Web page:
Bacterial skin infections

Certain skin infections caused by bacteria (e.g., group A beta-hemolytic streptococci, Corynebacteria minutissimum) can result in persistent itchy skin in regions of the groin and the surrounding areas. These infections are treatable by anti-bacterial medications, but have a high chance of reappearing.

Parasites

Pinworms (also known as thread worms) are small intestinal parasites that mostly affect children. They come out of the rectum at night to lay eggs on the skin of the anal region. This can cause persistent itching in the affected children. Anti-parasite medications are used for the treatment of this condition.

Sexually transmitted diseases

Several sexually transmitted diseases caused by various microorganisms can display symptoms of an itchy anus. Examples include chlamydia, gonorrhea, syphilis, genital herpes, and genital/anal warts. Pubic lice (crabs) also cause intense itching in the groin and the surrounding regions.

Eczema

Eczema in the groin appears as reddish, itchy, flaky patches of skin. In babies, it could be due to diaper irritation or soap allergies. In adults, friction due to unwashed new undergarments and irritation due to clothes might be the causative factors. It helps to keep the skin around the groin and anal regions dry. Ointments are usually prescribed for eczema treatment.

Inverse psoriasis

Inverse psoriasis is a genetic disease that results in reddish, itchy and smooth patches of skin in the groin, armpits and the skin under the breasts.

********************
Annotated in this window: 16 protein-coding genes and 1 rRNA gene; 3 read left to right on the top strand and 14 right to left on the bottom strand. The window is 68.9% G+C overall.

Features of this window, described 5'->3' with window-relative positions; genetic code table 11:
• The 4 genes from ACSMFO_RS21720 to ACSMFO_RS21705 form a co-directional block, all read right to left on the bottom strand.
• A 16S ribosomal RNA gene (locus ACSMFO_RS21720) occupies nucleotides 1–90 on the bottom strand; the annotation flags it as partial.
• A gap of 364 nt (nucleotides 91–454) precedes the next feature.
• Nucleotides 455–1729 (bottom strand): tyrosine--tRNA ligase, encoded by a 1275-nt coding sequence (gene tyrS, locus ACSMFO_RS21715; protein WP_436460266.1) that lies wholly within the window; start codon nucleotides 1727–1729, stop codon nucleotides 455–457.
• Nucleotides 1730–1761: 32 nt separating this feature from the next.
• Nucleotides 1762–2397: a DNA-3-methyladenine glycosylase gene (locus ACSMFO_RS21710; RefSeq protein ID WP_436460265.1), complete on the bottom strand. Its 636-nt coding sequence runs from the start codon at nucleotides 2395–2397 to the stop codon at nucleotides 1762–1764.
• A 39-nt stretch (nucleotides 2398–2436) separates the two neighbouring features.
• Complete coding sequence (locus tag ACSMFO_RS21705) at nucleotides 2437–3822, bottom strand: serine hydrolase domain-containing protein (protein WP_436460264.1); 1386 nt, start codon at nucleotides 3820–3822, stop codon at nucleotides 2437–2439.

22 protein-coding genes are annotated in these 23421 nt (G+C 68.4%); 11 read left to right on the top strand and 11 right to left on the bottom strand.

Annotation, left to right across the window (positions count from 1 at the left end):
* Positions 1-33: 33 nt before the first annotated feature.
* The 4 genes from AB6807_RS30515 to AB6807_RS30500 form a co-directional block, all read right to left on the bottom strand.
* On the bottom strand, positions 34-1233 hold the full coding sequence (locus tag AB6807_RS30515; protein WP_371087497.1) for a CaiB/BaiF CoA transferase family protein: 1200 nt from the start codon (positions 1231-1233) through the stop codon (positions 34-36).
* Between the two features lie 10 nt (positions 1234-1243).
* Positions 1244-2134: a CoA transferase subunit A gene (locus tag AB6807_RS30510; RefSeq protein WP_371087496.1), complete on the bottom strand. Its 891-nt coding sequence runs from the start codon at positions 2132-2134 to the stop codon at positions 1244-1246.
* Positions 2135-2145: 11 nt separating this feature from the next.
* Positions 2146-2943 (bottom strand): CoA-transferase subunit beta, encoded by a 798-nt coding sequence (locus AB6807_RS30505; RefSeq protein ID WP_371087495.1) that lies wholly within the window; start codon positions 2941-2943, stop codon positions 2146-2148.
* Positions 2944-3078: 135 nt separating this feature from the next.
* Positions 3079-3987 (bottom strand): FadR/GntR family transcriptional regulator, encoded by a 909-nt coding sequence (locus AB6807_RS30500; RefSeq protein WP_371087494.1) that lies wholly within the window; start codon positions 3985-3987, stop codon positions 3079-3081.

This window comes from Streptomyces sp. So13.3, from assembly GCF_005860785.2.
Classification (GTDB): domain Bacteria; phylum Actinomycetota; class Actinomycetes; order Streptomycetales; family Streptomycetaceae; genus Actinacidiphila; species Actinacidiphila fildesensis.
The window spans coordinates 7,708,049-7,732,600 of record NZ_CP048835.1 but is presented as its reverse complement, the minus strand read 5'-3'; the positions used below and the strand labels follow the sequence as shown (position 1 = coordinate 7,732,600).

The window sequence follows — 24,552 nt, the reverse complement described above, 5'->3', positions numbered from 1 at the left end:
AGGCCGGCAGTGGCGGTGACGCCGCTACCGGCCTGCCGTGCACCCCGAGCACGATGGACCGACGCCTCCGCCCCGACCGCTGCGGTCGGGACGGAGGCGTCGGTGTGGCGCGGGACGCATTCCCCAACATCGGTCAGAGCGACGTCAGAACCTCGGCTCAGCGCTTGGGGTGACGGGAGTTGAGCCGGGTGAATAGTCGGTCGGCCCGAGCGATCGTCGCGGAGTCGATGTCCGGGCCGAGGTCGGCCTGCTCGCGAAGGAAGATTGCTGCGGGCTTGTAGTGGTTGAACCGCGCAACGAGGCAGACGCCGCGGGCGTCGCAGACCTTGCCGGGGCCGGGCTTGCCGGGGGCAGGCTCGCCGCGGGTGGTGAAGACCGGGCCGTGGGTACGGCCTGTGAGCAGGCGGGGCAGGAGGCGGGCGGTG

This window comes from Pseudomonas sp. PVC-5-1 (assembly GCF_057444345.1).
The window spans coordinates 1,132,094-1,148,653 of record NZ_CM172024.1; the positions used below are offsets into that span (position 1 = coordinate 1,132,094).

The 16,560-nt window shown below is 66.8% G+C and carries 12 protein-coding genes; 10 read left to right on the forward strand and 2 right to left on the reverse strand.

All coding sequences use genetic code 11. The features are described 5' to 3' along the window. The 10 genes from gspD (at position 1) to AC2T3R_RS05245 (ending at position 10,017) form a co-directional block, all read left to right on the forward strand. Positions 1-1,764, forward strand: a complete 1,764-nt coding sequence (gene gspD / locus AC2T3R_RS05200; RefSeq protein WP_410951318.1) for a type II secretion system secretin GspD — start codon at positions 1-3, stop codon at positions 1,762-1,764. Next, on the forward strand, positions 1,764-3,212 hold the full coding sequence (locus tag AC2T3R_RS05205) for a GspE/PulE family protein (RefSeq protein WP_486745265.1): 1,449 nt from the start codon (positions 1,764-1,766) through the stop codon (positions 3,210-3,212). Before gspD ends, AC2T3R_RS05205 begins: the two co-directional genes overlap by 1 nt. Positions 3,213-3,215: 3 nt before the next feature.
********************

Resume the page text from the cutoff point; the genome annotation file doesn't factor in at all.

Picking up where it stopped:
Anal skin tags

These are harmless, fleshy outgrowths of the skin in the anal region. They are quite common in the population. Itching is their main manifestation.

Anal fissures

Cracks in the skin of the anal region due to various causes can also result in an itchy anus.

Treatment for Itchy Rectum and Anus

There are certain measures that one can take to maintain proper hygiene in the anal region and prevent an itchy anus/rectum:

  • Cleaning the anal region properly after passing stools is essential. Moistened tissues can be used to prevent accumulation of dried up feces in the area.
  • Washing the anal region with lukewarm water also helps. However, soaps should not be used since they can dry out the skin and increase the itch.
  • Scratching the anal region should be avoided.
  • Cosmetics such as deodorants and powders should not be applied to the anal region.

In case of an anal itch, following treatment measures can be undertaken, in consultation with a doctor:

  1. Moisturizing creams can be used to prevent drying the skin surrounding the anus. Topical creams containing corticosteroids (e.g., 1% hydrocortisone) can be used for a short duration.
  2. Straining should be avoided while passing stools. Changes in diet should be incorporated in order to soften the stool and avoid constipation.

Anal itch that is due to infections and diseases should be investigated by a doctor. Suppositories and home remedies should not be used without a doctor’s approval. An appropriate line of treatment can be prescribed only after determining the underlying cause of the anal/rectal itch.